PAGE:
More than a hundred years ago, the young Australian geologist Douglas Mawson embarked on a first Australasian Antarctic expedition. This expedition is deemed legendary for the resilience, physical endurance, loyalty and accomplishments of the crew.
The Australasian Antarctic Expedition began in 1911. The objective was to investigate, as far as possible, a stretch of essentially unknown Antarctic coast. However this mission turned out to be fatal for 2 of Mawson’s crew members. Belgrave Ninnis plummeted down a crevasse with a sledge carrying most of their supplies. Another crew member, Xavier Mertz, perished from exhaustion, starvation and possible toxicity from eating dogs’ livers. Mawson’s survival was a miracle, as he described it in his journals “Never have I come so near an end; never has anyone more miraculously escaped”.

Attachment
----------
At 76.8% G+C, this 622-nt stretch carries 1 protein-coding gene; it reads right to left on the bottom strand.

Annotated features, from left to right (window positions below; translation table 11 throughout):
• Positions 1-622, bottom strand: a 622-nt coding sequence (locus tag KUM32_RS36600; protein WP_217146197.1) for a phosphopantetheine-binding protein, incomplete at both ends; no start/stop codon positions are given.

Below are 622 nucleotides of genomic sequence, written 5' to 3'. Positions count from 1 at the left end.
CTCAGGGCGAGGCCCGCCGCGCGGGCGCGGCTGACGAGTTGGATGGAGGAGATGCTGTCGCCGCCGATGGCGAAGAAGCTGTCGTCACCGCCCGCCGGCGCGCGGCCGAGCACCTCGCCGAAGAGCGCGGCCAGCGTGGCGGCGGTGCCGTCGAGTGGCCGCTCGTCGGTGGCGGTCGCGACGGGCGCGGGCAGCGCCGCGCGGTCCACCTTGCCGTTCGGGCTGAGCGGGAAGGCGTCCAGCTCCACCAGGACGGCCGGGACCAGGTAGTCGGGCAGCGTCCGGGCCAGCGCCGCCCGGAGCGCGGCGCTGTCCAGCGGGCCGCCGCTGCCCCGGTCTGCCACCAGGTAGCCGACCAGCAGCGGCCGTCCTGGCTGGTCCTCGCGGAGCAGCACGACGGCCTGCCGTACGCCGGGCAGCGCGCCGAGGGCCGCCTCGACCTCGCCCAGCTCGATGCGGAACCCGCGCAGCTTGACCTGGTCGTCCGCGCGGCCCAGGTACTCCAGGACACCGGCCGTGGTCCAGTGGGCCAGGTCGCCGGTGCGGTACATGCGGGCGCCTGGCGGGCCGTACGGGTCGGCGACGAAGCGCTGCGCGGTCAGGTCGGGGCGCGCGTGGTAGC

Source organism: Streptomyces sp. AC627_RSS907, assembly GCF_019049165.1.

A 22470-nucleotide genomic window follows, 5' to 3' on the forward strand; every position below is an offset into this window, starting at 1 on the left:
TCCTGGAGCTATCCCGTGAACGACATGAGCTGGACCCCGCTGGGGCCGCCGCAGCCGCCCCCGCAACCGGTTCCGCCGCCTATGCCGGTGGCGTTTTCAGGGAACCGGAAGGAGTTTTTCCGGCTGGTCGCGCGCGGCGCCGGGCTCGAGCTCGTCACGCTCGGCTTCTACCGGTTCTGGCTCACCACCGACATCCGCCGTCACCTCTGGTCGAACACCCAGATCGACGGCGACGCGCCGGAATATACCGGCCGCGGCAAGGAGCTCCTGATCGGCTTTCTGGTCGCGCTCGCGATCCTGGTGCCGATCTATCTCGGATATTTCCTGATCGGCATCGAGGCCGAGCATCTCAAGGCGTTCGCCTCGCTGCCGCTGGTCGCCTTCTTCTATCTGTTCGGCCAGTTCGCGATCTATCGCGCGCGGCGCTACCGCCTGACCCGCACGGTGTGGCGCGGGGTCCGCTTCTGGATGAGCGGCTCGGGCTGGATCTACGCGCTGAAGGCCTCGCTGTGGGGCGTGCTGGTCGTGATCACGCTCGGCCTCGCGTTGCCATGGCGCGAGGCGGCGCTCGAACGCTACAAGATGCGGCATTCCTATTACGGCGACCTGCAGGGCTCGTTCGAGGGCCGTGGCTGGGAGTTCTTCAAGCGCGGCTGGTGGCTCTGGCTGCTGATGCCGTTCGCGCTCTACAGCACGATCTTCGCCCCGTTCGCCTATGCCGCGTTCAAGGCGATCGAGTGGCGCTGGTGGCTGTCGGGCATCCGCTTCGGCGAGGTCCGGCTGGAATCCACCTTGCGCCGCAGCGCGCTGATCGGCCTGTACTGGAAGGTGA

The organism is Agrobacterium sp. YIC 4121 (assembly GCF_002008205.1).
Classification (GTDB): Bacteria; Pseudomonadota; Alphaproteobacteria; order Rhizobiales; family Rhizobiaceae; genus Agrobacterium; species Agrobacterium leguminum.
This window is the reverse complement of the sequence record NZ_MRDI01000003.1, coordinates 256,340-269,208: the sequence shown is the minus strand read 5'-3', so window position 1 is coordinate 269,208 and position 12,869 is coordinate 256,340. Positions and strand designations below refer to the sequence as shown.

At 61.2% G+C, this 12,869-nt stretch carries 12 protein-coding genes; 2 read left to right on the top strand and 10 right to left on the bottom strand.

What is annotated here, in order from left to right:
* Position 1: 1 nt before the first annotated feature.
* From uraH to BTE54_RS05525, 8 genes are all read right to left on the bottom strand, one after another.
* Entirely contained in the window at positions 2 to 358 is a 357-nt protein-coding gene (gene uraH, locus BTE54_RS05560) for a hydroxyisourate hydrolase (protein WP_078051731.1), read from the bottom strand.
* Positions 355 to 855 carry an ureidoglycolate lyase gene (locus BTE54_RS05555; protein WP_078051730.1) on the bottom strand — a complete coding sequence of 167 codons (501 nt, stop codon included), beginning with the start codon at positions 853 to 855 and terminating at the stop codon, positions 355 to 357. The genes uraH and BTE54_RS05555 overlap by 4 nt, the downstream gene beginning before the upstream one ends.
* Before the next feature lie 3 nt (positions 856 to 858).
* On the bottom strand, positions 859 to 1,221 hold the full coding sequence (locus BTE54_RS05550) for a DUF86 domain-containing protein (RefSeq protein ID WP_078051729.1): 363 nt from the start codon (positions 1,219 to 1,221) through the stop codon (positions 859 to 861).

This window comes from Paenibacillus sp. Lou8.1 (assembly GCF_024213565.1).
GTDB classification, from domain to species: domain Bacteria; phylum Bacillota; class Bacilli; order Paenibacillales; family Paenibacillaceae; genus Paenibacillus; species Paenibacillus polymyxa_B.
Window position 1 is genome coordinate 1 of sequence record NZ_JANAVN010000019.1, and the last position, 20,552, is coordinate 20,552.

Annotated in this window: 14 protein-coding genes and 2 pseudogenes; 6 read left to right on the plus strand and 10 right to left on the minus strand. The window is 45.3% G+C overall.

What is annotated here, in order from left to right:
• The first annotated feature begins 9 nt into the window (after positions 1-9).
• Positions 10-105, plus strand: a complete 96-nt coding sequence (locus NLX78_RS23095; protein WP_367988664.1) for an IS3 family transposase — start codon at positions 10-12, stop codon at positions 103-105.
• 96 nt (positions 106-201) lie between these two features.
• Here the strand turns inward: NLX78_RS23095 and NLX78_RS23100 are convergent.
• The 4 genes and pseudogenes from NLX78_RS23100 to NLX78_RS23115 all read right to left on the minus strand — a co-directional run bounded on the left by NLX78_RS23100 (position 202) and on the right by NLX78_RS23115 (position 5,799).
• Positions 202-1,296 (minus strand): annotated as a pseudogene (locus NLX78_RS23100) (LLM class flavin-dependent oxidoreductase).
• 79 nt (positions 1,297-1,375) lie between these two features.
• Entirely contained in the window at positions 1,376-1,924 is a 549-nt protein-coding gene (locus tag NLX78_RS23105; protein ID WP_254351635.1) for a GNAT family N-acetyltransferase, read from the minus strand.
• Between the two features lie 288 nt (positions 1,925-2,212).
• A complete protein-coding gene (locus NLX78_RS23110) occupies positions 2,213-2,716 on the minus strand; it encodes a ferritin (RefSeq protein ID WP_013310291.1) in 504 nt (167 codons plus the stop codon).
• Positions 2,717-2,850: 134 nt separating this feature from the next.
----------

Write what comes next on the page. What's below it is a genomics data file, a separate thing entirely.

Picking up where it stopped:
Despite the sacrifices that were made, the 3 years spent in sub-zero temperatures and extremely harsh winds didn’t go to waste. The expedition managed to chart large segments of east Antarctic coastline and resulted in major contributions to the knowledge of the region. Furthermore, species on land and sea, previously unknown, were described for the first time. Mawson was hailed as a hero for his persistence, determination and bravery which contributed to the advancement of science.
Thanks to the photographer Frank Hurley and other crew members, we can witness this groundbreaking expedition through these astonishing photographs.
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